the mothering list.


the idea comes to me as if it is a pair of sunglasses i thought i misplaced only to find them on top of my head: equal parts obvious and absurd. in my infinite love for lists, it seems the only remedy to this mounting anxiety i have over all that i must do as a mother. i’m not talking about the dishes, dinner and laundry. i have lists for that too, no doubt. but the idea i had this morning, what i imagine to be the curative once-and-for-all solution to maternal pressure, is a multidimensional task list for all of my hopes and dreams for my daughter. immediately i felt relieved at the thought of organizing all of her intangible future (and my role in shaping it) into a nice neat list.

“i’ll just write down everything i want her to experience and know and become and then i’ll work backwards, charting the steps i must take to get her there.”

even as i write this, it sounds ludicrous, and yet, i haven’t given up the idea completely. how else can i make sure my daughter feels equally at home in an art museum and a tree fort? how else will i ensure that she loves to play in the creeks of heavily wooded forests and also dreams of the lights new york city at night?

in my naiveté, i’m sure, i presume that i have approximately 5 years to make these initial impressions on her before she starts charting her own course. this is not a lot of time, people. thus the anxiety. thus the need for a list. we’ll need to take a trip to africa in order to go on a safari (so she sees the beauty of wildlife in its natural habitat and learns to despise zoos). i’ll need to start speaking to her in spanish (note to self: review spanish). we’ll probably have to start that little farm we always talk about. but first we’ll need to spend at least a year living in a big city in order to cultivate a love of diversity and culture. but which city? where will the farm be? i’ll want her to know the truth of suffering and injustice in the world so that she’ll always feel compassion for others and will stand up for the underdog without question. i’m not certain yet where exactly we’ll go to impress upon her such an important lesson that doesn’t also imply cultural superiority (second note to self: figure that out). she’ll probably feel so worldly that we’ll need to really emphasize the importance of humility. oh and, we’ll definitely have to spend time hiking and camping so she knows how to identify edible plants and doesn’t become too prissy. but then we’ll also need to have quiet nights at home (which will have to have a fireplace) where we play board games and drink hot chocolate. she should feel “normal” too. oh shoot, she might have siblings, and they’ll lag behind in the list. we might have to start over at some point. she’ll feel bored the second time we go on african safari. that’s ok. she can review.

i am starting to feel like the main character of if you give a mouse a muffin. (add to list: read classic children’s books to her, such as if you give a mouse a muffin!)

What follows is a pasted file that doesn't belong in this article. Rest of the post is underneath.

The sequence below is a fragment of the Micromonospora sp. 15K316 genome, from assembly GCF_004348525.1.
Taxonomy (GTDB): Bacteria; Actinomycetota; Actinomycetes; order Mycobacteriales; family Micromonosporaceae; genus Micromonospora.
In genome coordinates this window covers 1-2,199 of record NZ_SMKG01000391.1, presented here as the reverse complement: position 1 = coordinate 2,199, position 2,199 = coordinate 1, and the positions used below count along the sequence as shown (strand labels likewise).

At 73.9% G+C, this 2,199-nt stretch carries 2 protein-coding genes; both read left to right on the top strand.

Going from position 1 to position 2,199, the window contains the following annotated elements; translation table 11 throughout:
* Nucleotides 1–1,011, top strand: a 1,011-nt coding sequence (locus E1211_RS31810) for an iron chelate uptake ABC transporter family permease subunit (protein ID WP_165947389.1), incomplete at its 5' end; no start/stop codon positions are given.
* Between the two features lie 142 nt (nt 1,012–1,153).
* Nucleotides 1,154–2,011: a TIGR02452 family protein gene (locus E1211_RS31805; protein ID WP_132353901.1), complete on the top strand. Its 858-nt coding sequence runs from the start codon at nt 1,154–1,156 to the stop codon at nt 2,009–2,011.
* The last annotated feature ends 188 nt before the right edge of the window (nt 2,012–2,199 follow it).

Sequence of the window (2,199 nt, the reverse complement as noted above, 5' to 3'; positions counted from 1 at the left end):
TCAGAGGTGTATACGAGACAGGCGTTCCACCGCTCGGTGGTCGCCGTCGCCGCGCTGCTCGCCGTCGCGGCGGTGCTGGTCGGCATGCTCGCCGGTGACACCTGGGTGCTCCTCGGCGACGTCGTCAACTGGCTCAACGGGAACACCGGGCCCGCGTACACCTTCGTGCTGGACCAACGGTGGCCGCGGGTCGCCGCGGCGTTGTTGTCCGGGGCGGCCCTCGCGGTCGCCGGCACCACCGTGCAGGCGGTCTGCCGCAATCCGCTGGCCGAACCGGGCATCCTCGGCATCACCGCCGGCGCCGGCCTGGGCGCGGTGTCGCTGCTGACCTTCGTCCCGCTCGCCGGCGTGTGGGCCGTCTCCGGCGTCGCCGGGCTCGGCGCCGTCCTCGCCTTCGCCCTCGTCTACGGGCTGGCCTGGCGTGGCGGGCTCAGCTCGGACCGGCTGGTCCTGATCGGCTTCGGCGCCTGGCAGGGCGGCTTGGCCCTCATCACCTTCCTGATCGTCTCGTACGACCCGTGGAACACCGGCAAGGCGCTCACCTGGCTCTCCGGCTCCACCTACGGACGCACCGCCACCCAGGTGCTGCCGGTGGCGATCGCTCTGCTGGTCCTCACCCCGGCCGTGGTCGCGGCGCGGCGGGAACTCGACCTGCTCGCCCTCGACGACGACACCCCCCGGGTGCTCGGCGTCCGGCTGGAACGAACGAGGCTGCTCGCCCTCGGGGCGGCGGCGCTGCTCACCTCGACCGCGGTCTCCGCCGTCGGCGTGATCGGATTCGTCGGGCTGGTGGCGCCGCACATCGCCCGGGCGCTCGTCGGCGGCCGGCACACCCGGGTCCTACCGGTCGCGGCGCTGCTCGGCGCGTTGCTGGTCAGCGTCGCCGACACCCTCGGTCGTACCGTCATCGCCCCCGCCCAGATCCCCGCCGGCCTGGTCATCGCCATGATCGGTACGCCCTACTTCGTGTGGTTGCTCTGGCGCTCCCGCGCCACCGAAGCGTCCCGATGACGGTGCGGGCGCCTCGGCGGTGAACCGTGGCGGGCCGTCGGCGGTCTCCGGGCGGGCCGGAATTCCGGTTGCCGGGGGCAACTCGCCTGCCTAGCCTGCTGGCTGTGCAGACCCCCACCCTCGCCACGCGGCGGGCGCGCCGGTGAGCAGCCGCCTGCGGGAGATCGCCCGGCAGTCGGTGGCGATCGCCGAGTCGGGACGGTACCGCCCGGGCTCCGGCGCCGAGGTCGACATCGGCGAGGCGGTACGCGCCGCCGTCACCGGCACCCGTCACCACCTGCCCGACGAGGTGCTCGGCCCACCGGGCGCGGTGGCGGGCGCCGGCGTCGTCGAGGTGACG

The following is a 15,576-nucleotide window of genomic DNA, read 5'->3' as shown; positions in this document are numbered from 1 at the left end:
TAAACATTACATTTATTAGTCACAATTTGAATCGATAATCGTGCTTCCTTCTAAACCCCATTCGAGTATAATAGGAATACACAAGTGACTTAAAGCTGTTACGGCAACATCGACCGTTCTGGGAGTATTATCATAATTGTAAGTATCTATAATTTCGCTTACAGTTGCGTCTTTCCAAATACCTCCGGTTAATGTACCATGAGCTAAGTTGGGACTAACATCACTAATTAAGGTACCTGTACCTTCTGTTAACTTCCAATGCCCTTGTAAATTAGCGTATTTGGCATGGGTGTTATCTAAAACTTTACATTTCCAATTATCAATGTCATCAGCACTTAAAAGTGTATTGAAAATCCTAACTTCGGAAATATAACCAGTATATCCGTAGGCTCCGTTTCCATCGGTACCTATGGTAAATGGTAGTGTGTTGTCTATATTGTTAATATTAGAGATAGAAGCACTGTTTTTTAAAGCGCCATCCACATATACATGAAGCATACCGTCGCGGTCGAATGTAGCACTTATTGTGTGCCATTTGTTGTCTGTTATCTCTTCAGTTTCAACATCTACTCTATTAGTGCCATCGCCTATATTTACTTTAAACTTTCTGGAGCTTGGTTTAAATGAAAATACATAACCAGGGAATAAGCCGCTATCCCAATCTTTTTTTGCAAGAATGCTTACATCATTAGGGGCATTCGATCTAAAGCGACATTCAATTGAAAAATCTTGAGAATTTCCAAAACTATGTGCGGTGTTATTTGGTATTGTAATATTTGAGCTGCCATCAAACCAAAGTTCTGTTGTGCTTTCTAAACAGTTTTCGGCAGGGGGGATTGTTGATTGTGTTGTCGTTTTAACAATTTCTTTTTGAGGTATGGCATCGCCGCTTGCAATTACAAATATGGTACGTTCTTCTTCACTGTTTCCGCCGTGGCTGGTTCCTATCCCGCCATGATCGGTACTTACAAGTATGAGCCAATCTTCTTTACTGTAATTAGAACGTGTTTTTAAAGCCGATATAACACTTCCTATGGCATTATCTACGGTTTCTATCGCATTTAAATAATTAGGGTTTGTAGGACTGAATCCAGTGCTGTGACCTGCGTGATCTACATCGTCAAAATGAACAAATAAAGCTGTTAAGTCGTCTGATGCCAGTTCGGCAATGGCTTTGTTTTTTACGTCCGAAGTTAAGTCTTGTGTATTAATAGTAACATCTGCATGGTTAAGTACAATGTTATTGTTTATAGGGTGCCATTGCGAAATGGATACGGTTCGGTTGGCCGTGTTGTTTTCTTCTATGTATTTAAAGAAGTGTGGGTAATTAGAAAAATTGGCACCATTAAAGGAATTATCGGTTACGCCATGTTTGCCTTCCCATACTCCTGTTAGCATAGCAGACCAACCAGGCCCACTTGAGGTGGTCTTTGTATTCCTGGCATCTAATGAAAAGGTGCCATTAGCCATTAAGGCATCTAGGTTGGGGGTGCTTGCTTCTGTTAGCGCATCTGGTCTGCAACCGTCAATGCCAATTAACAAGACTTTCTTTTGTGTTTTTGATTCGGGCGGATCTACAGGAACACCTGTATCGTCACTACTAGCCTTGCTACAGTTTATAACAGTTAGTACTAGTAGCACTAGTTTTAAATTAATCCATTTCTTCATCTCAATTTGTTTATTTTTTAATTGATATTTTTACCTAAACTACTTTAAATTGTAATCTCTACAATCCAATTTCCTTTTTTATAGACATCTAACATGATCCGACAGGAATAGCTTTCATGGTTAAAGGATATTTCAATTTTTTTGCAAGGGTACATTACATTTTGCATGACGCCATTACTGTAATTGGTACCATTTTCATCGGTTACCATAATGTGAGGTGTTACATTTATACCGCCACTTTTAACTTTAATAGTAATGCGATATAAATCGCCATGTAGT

this i suppose is the burden of preemptive nostalgia. as i glorify my own childhood, even in its simplicity, i realize that she too will one day have memories of her own childhood and will create story upon story as to how those memorable experiences have created whoever it is that she will be in the future. the responsibility of affecting an entire life seems suddenly larger than the very life itself. is this my job as a mother? it can’t be. how will i find the time to do the dishes? or more importantly, cuddle with her?

and then, the second absurdly obvious idea of the day: maybe just focus on cuddling with her. the rest will probably happen as it’s meant to happen.

i’m not certain, but i’m guessing that if i were to ask my own mother whether she made a mothering list, she would first laugh, then embark on a lecture about her primary goal as a mother, which was made known to us in various ways throughout our entire lives: to make sure we knew how much she loved us. if i am nostalgic about climbing trees and late night kick-the-can, special yearly trips to chicago and singing along loudly to fleetwood mac, that is most certainly not because my mother made a list and enforced those experiences on me. that is probably because i felt so loved. no, that is definitely because i felt so loved.

so my multidimensional list has been boiled down to one single task: love her. i think i can handle that. she might wind up feeling at home within herself that way. art museums and tree-forts will just be icing on the cake.


6 responses

  1. Emily- This is so beautifully done. When all is said and done, the most important thing is that we are loved. Tzofie is a much loved, blessed little girl!

  2. Add to the list, “sharing her with wonderful women”……I love you and I am very certain Tzofie will always know how much she is loved.
    -Your mom XOXOXO

  3. Emily, You have such a beautiful mind and your good heart pours out of the words that you write. I know I have not been in your lives very long but I do know one thing for certain, your mother loves you soooooooo much. What she expresses to me of you and “the Nora”, is nothing but pure pride and love for the two of you. Also the smile that is on her face when she speaks of the Tzofie is so big and bright that it takes you back for a second. I am sure that if you love Tzofie like your mother loves you, everything will fall into the place that it is suppose to in this wonderful gift of life.
    I look forward to more piano concerts from Tzofie. Hi to Alex and make it a great day!

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